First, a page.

Title

Hydrologic analysis of a 100-year flood event in a small rural watershed in Clinton County, PA

Item Type

Presentation

Location

Elaine Langone Center, Gallery Theater

Session

Flood Hydrology and Policy

Start Date

11-11-2017 3:15 PM

End Date

11-11-2017 4:00 PM

Keywords

Beech Creek, floods, flash floods, small watersheds, rural communities

Description

The US EPA reports precipitation from extremely heavy storms has increased 70 percent in the Northeast since 1958 (2016). NASA warns that Northeast will experience more heavy downpours and changes in patterns of precipitation will pose growing challenges to many aspects of life (2017). As per the IPCC (2007), evidence indicates that the net damage costs of climate change are likely to be significant and to increase over time. The residents of Sugar Run sub-watershed (1.25 mi2) within the Beech Creek watershed in Clinton County, PA experienced a total of 6.5 inches of rain in two hours on June 27, 2013. This event resulted in a flash flood that caused $17 million damage to property, one casualty, and 32 miles of road damage in the area. The amount and the intensity of rainfall corresponded to a 100-year event for the region. However, the rain event was localized in nature and did not have much impact on nearby USGS gaging stations. Field data on personal property and infrastructure damage caused by the flood were documented during and after the flood. The extent and the nature of the flood were analyzed using several hydrologic theories to determine frequency of the rain event, velocity and discharge of the Sugar Run at bankfull stage and flood stage, peak discharge during the flood, time of concentration of surface run-off following the rain event, and the duration of storm flow. The velocity of the flow (0.8 ft sec -1) and discharge (<1 ft3 sec -1) in Sugar Run during normal flow conditions were determined to compare with values calculated for the flood event. The data show that the calculated flow velocity at bankfull stage (6 ft sec-1) and the peak discharge during the flood (690-780 ft sec-1) were an order of magnitude higher as compared to those values during normal flow conditions. Based on hydrologic analysis of the data, it is concluded that the flood water must have been flowing at 0.6 ft sec-1, which corresponded to a peak discharge rate of 690 ft3 sec -1 over the floodplain (with a cross sectional area of 1180 ft2) in Sugar Run during the flood peak discharge. The calculated values are in agreement with eyewitness accounts. The hydrologic methods applied to verify the field evidence and reported observations about the flood damage proved to be valuable tools, which can be used to predict the extent of future floods caused by similar intense precipitation events in small watersheds.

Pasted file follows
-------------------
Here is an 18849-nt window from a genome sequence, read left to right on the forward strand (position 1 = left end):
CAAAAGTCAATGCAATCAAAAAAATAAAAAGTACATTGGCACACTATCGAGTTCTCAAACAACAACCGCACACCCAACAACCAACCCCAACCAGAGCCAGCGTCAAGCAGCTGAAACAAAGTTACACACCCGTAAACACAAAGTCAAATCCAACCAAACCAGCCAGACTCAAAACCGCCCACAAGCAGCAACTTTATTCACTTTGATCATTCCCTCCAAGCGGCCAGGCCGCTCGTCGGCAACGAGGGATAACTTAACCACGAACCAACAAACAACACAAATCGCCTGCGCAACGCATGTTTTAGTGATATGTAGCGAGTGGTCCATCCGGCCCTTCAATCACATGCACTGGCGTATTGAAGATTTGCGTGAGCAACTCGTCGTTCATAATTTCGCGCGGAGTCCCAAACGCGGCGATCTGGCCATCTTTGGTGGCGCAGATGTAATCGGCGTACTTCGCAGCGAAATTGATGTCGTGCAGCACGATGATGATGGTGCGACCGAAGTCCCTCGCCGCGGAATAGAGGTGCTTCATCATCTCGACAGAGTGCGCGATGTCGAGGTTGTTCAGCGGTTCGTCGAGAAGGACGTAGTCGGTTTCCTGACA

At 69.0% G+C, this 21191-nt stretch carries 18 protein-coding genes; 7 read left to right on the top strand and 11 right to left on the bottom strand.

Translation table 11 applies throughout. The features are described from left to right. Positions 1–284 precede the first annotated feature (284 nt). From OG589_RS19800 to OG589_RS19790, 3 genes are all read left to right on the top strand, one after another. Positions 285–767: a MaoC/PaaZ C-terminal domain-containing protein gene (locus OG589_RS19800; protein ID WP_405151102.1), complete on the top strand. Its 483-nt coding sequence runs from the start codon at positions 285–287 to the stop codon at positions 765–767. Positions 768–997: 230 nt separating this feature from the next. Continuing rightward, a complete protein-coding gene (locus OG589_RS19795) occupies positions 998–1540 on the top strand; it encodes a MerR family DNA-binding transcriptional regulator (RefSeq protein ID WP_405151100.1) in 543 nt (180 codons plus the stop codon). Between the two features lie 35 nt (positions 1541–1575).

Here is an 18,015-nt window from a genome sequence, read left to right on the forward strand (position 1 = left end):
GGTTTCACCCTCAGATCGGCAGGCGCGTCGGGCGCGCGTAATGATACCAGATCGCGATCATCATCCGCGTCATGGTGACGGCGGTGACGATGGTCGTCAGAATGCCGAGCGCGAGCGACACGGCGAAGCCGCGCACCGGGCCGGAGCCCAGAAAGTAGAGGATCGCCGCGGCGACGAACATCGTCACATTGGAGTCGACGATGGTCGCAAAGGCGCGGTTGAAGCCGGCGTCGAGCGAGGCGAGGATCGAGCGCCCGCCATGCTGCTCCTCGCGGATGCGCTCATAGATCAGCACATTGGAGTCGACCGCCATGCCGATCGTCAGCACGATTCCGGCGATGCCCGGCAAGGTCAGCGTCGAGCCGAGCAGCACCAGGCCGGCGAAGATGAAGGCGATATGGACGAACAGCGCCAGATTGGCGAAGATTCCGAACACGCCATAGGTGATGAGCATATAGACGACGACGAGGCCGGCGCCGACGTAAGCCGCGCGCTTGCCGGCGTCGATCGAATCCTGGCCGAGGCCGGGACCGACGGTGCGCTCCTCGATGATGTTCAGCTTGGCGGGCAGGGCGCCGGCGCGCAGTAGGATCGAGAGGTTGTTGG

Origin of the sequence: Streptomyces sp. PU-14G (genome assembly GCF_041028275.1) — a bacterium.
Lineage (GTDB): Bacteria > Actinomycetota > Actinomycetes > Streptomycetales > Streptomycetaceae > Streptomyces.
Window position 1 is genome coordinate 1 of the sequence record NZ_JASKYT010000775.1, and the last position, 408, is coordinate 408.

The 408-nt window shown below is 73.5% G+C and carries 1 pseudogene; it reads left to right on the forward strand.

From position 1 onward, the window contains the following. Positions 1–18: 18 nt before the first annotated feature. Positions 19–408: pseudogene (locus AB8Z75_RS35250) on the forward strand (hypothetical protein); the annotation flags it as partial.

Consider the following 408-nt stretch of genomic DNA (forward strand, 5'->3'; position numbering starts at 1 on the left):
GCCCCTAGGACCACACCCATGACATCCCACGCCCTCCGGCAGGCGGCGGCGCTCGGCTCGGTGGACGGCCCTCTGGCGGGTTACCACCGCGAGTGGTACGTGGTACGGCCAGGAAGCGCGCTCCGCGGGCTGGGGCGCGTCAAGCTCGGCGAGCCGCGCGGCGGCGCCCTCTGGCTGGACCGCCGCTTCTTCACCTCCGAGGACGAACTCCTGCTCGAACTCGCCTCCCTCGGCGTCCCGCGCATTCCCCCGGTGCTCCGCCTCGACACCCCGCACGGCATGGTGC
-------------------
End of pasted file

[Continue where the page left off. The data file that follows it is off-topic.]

Language

eng

This document is currently not available here.

Share

COinS
 
Nov 11th, 3:15 PM Nov 11th, 4:00 PM

Hydrologic analysis of a 100-year flood event in a small rural watershed in Clinton County, PA

Elaine Langone Center, Gallery Theater

The US EPA reports precipitation from extremely heavy storms has increased 70 percent in the Northeast since 1958 (2016). NASA warns that Northeast will experience more heavy downpours and changes in patterns of precipitation will pose growing challenges to many aspects of life (2017). As per the IPCC (2007), evidence indicates that the net damage costs of climate change are likely to be significant and to increase over time. The residents of Sugar Run sub-watershed (1.25 mi2) within the Beech Creek watershed in Clinton County, PA experienced a total of 6.5 inches of rain in two hours on June 27, 2013. This event resulted in a flash flood that caused $17 million damage to property, one casualty, and 32 miles of road damage in the area. The amount and the intensity of rainfall corresponded to a 100-year event for the region. However, the rain event was localized in nature and did not have much impact on nearby USGS gaging stations. Field data on personal property and infrastructure damage caused by the flood were documented during and after the flood. The extent and the nature of the flood were analyzed using several hydrologic theories to determine frequency of the rain event, velocity and discharge of the Sugar Run at bankfull stage and flood stage, peak discharge during the flood, time of concentration of surface run-off following the rain event, and the duration of storm flow. The velocity of the flow (0.8 ft sec -1) and discharge (<1 ft3 sec>-1) in Sugar Run during normal flow conditions were determined to compare with values calculated for the flood event. The data show that the calculated flow velocity at bankfull stage (6 ft sec-1) and the peak discharge during the flood (690-780 ft sec-1) were an order of magnitude higher as compared to those values during normal flow conditions. Based on hydrologic analysis of the data, it is concluded that the flood water must have been flowing at 0.6 ft sec-1, which corresponded to a peak discharge rate of 690 ft3 sec -1 over the floodplain (with a cross sectional area of 1180 ft2) in Sugar Run during the flood peak discharge. The calculated values are in agreement with eyewitness accounts. The hydrologic methods applied to verify the field evidence and reported observations about the flood damage proved to be valuable tools, which can be used to predict the extent of future floods caused by similar intense precipitation events in small watersheds.